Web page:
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Booker T. Washington (1917) ~ Henry Ossawa Tanner

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Henry Ossawa Tanner (1859-1937) was the first African American painter to achieve nationwide recognition within the art world. He was born in Pittsburgh and grew up in Philadelphia. His mother, Sarah Miller Tanner, had been sent north by her mother through the Underground Railroad to escape the Maafa (slavery) she was born into. Tanner’s middle name “Ossawa” is based on the abolitionist John Brown’s nickname “Osawatomie” Brown, in honor of the Battle of Osawatomie, Kansas in 1856. Tanner’s father was a preacher, and the family was deeply religious. Many of Tanner's paintings feature religious scenes from the Judeo-Christian tradition, but he also painted portraits, landscapes, animals, and scenes from his travels in the Middle East.

In 1899 he married Jessie Olsson, a white Swedish-American opera singer. Knowing that this marriage wouldn’t be accepted in the United States, the couple made their home in Paris, where the arts were respected, regardless of the artist’s race.

Booker Taliaferro Washington (1856 –1915) was an American educator, author, orator, and adviser to several presidents of the United States. Between 1890 and 1915, Washington was arguably the dominant leader in the African American community and of the contemporary black elite. Washington was from the last generation of black American leaders born into slavery, and he became the leading voice in his time of the formerly enslaved and their descendants.

His base was the Tuskegee Institute, a normal school, later a historically black college in Tuskegee, Alabama, at which he served as principal. As lynchings in the South reached a peak in 1895, Washington called for black progress through education and entrepreneurship, rather than trying to challenge directly the Jim Crow segregation and the disenfranchisement of black voters in the South.

Black activists in the North, led by W. E. B. Du Bois, saw Booker’s approach as too accommodating to white supremacy. They founded the National Association for the Advancement of Colored People (NAACP) to work for political change, decades later leading to the Civil Rights Movement of the 1950s and beyond.
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Though history has not borne out the efficacy of his strategy for attaining racial equity, he was an important leader in the long and beleaguered trajectory of the fight for human rights in the United States.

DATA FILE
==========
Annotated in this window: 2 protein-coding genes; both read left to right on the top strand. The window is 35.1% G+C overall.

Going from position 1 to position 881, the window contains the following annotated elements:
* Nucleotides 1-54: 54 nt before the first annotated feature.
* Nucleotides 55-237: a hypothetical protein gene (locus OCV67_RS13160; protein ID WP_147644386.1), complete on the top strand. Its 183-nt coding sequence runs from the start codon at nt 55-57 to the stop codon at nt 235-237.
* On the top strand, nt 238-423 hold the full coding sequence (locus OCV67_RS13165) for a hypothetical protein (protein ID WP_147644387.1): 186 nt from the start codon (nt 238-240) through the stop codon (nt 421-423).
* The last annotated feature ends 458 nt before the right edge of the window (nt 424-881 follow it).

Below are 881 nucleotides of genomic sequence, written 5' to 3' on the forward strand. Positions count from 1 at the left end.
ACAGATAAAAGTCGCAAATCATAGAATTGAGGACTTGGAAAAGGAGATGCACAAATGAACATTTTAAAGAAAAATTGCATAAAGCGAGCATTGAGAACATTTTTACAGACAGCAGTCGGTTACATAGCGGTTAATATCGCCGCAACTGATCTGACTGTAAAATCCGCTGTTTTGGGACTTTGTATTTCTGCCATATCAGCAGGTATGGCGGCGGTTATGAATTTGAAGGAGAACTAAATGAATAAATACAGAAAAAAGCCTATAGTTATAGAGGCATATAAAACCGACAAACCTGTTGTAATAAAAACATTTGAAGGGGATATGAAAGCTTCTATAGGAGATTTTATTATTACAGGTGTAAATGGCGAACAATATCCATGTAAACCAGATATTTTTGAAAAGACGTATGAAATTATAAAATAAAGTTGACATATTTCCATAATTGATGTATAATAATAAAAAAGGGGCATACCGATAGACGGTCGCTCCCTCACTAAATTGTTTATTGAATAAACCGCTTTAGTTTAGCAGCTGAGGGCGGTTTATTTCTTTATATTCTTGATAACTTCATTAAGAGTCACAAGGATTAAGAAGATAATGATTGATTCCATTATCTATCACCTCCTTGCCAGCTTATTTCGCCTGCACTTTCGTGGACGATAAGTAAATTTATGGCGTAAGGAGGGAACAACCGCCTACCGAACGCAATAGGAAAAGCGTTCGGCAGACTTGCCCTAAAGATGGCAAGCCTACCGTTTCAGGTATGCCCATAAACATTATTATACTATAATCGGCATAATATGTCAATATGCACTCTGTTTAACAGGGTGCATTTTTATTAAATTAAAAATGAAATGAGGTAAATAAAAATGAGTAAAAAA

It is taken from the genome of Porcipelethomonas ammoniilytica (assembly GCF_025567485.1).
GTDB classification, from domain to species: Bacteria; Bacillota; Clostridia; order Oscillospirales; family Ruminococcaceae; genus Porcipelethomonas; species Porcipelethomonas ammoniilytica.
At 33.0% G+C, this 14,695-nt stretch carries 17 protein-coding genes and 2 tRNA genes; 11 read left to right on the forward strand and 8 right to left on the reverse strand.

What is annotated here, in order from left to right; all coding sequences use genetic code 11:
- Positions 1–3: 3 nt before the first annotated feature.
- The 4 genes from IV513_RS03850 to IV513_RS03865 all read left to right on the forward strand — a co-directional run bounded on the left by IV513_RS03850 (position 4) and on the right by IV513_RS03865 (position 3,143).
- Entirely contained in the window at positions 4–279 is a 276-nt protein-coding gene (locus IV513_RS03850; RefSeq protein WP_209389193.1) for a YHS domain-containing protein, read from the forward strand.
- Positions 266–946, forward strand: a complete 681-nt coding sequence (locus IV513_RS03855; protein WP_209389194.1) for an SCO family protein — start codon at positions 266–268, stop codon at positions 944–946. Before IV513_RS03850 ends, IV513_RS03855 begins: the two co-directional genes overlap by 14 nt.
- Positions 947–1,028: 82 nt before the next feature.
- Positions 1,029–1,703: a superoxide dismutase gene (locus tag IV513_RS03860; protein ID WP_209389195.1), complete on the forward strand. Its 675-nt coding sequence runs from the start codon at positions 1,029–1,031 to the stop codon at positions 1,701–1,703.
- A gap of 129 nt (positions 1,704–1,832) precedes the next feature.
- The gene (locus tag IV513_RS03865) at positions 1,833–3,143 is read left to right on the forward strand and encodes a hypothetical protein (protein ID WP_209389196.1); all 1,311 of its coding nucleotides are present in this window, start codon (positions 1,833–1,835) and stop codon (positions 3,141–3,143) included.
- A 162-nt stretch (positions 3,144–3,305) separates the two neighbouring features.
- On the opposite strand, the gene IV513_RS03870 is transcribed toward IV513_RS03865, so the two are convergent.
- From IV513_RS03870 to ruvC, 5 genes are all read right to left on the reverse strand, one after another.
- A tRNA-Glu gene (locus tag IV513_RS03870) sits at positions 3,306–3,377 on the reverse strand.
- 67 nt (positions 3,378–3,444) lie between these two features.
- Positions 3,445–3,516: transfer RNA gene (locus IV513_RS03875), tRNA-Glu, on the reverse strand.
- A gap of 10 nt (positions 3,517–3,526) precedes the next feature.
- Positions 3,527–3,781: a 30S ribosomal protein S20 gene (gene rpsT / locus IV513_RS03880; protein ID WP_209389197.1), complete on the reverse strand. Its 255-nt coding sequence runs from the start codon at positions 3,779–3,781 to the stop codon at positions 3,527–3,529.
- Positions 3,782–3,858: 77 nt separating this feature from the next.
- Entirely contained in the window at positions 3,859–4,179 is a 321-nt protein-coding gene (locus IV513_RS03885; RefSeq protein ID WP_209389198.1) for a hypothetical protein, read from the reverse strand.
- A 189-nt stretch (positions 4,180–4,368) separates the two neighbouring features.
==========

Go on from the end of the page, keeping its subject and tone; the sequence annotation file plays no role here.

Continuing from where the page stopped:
Booker T. would have figured out by now that nothing good comes of accommodating white supremacy, but I give him points for effort. Great portrait by Tanner! TFP


Wonderful story, donns, from obviously a wonderful educator. Thanks for providing a link, lelabugosi, for any of us in search of more information.


I still have 'Up from Slavery (1901)' in hardback - read it many years ago.

It's available at Amazon -

I love this portrait of this great man.
When I taught struggling 2nd grade readers in a high diverse/low socioeconomic school, I used a picture book about Book T Washington to motivate those readers. The title was More Than Anything Else, and it showed how badly he wanted to learn to read and "crack the code" of reading when he was a child working in salt mines. The book was inspiring to those kids, and so was the man.
Thanks for the portrait and the information.


I'm learning along with you, carolsmc. Even though I attended some fairly progressive schools (for the times), I spent many adult years in ignorance of a history that my privilege shamefully excused me from having to know.


The longer I live, the more aware I am of the tragic inadequacy of my public school social/history/cultural education. I really appreciate that you're making Jigidi a place where I can complement my life-long learning.

"The Good Lord Bird." both the novel and the television series, did a good job of imprinting John Brown's nickname in my brain. The first time I worked one of your Tanner puzzles, I noticed the similarity of his middle name to it and appreciated your providing an explanation of why that was so.

Of course, I know something about BTW, but this painting by Tanner really gives him a human and personal face, even an intimacy. Again, thank you, Judy.

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